Embryonic blood cells might be collected, multiplied, and transferred to an elderly person in order to reboot the immune system. Another concept is to grow embryonic copies of women with age-related infertility. Researchers could then collect the model embryo’s gonads, which could be further matured, either in the lab or via transplant into the woman’s body, to produce youthful eggs.

The startup, funded so far with seed capital from the venture firm NFX has been briefing other investors, and its pitch materials state that its mission is “renewing humanity—making all of us young and healthy.”

Renewal Bio’s precise technical plan remains under wraps, and the company’s website is just a calling card. “It’s very low on details for a reason. We don’t want to overpromise, and we don’t want to freak people out,” says Omri Amirav-Drory, a partner at NFX who is acting as CEO of the new company. “The imagery is sensitive here.”

“Sensitive” may be the biggest understatement I read this week.

There are so many terrible things that can come of this. Certainly also some good. Any inclination I have that this might be useful is tempered by the fact that we live under capitalism, and capitalism will always find ways to use scientific discoveries like these in evil ways that will harm society as a whole.

You can read the rest of Antonio Regaldo’s article in the MIT Technology Review at this link. (Note: paywall after you read a certain numbers of articles in a month.)

A plastic model of a human fetus. They can’t come close to artificial embryos taken to this point of development — yet.

Scientist may have found a living tree that is over 5,400 years old

If true, it means this tree in South America was starting its life around the time that the area now known as the Sahara Desert was beginning to turn from savannah to sand, and pictographic proto-writing started developing towards writing proper in Sumer, thus starting what is technically considered “history.”

High on a ridge in California’s Eastern Sierra, a gnarled bristlecone pine known as Methuselah has reigned over almost five millennia’s worth of snowy winters and blazing summers. Methuselah, whose crooked and weather-beaten boughs make it look more like a sculpture than a living thing, is estimated to be 4,853 years old, based on data from a core sample taken in 1957—making it the oldest tree in the world.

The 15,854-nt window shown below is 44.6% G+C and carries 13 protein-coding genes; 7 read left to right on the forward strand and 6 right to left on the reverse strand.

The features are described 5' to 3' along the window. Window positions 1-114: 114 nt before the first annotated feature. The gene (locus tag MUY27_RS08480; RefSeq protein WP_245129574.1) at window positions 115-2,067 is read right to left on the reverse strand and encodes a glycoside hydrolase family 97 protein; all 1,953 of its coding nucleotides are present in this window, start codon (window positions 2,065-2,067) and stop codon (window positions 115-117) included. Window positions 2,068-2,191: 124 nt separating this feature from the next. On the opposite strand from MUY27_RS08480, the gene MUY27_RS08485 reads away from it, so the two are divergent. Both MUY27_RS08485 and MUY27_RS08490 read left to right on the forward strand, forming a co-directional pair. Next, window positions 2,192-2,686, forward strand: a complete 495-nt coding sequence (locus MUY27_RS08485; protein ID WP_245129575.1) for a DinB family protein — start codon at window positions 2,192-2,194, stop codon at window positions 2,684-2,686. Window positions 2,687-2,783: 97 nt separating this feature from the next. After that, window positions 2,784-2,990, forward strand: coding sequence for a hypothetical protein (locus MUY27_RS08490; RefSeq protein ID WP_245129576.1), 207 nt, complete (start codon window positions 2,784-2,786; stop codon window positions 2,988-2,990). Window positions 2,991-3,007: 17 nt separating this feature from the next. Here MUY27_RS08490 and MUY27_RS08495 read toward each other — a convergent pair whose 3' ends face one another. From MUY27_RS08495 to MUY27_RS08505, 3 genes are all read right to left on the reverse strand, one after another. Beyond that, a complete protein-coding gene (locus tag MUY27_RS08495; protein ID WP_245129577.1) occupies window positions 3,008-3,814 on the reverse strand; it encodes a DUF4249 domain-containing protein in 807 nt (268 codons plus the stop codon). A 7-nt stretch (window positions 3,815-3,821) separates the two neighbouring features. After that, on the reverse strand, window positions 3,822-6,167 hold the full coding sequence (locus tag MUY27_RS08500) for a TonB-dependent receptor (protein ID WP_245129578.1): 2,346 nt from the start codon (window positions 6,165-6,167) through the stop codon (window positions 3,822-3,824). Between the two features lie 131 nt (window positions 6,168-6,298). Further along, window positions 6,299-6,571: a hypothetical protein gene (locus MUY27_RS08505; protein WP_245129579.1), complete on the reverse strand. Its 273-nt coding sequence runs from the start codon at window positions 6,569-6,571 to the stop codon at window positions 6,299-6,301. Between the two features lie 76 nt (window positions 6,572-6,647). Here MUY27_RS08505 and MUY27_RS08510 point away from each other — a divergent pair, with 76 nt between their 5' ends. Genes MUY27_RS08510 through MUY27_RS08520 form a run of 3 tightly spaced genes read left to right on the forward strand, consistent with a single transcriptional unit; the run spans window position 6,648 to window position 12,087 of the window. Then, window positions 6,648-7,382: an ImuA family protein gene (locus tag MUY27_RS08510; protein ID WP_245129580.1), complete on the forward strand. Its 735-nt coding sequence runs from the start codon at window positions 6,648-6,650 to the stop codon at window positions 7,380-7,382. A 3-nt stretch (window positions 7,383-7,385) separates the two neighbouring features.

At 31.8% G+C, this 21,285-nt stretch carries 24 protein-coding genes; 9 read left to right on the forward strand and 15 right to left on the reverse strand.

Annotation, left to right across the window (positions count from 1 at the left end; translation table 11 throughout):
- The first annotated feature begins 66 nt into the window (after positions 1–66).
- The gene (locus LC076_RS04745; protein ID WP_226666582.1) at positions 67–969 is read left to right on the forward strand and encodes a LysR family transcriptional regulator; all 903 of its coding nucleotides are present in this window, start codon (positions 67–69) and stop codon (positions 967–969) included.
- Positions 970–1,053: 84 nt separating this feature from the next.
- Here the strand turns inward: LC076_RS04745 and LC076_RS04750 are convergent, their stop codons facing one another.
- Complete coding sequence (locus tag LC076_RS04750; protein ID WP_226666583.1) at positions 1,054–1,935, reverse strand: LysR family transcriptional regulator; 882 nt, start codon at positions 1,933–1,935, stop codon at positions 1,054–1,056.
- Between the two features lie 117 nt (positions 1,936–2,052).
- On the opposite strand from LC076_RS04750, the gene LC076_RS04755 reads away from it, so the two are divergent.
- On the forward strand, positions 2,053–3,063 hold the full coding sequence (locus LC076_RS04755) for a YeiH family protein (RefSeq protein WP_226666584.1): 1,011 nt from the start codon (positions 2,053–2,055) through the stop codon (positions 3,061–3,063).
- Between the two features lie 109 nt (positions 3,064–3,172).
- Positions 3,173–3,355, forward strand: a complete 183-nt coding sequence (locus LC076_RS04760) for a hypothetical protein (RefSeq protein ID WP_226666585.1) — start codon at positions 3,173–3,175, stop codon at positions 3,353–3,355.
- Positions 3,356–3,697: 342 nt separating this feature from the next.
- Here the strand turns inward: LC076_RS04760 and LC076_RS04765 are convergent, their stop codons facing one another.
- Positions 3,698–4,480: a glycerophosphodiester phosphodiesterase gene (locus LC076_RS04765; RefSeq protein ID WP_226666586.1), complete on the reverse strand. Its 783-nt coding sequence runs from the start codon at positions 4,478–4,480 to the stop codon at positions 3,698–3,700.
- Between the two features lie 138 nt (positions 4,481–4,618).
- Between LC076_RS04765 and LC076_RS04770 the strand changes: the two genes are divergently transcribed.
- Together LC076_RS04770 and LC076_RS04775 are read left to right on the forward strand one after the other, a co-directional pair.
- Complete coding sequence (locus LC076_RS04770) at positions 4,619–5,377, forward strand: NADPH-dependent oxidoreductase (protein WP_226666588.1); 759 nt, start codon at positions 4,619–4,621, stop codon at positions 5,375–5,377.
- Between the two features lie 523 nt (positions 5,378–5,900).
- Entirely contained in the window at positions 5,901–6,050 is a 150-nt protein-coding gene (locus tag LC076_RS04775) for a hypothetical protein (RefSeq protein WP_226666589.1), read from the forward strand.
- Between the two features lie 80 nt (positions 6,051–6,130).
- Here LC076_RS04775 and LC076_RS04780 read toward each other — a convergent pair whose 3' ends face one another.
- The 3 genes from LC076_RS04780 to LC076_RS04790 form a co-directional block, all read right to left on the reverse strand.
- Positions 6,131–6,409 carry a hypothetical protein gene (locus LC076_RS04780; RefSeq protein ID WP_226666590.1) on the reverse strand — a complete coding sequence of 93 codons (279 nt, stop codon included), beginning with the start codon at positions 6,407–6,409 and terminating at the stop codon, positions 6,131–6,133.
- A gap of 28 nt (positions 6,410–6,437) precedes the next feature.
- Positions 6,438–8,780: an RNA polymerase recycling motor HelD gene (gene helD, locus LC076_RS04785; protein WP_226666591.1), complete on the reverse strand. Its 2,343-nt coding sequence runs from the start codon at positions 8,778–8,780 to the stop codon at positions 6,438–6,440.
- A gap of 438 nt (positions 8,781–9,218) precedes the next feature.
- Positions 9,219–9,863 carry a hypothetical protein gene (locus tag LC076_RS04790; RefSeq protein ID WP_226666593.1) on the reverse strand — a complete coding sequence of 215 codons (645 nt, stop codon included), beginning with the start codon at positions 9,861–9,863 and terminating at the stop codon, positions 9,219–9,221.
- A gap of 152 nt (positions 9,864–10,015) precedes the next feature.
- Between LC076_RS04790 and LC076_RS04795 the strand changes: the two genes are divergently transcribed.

Until now. This year, an upstart competitor has appeared to challenge California’s grizzly old-timer. Nicknamed Alerce Milenario, or Gran Abuelo, which means great grandfather in Spanish, it sits in a humid valley outside La Unión, Chile. As reported in Science in May, researcher Jonathan Barichivich says new data suggest the tree might hold a new record: 5,484 years old. (That record excludes clonal trees that share root systems, like aspen colonies, Science specified. In the search for the oldest tree, scientists focus on individuals with just one trunk.)

Gran Abuelo is an alerce, or Patagonian cypress, a type of conifer related to giant sequoias and coast redwoods. Like their Californian cousins, alerces can grow to very old age; at least one other alerce in southern Chile has been dated at 3,600 years old. That makes the species the second longest-lived in the world—older than sequoias but not quite at the bristlecone pine level. And Barichivich knows alerces well. He grew up around them, including Gran Abuelo, since his grandfather and mother both worked as rangers in the park where Gran Abuelo grows. He says his grandfather discovered the tree around 1972. “It’s a tree that’s very, very close to our hearts,” he told Science.

You can read the rest on the PBS NOVA web site in an article by Alissa Greenberg.

“Methuselah,” a bristlecone pine in California long considered to be the world’s oldest tree. Image Credit: Yen Chao, Flickr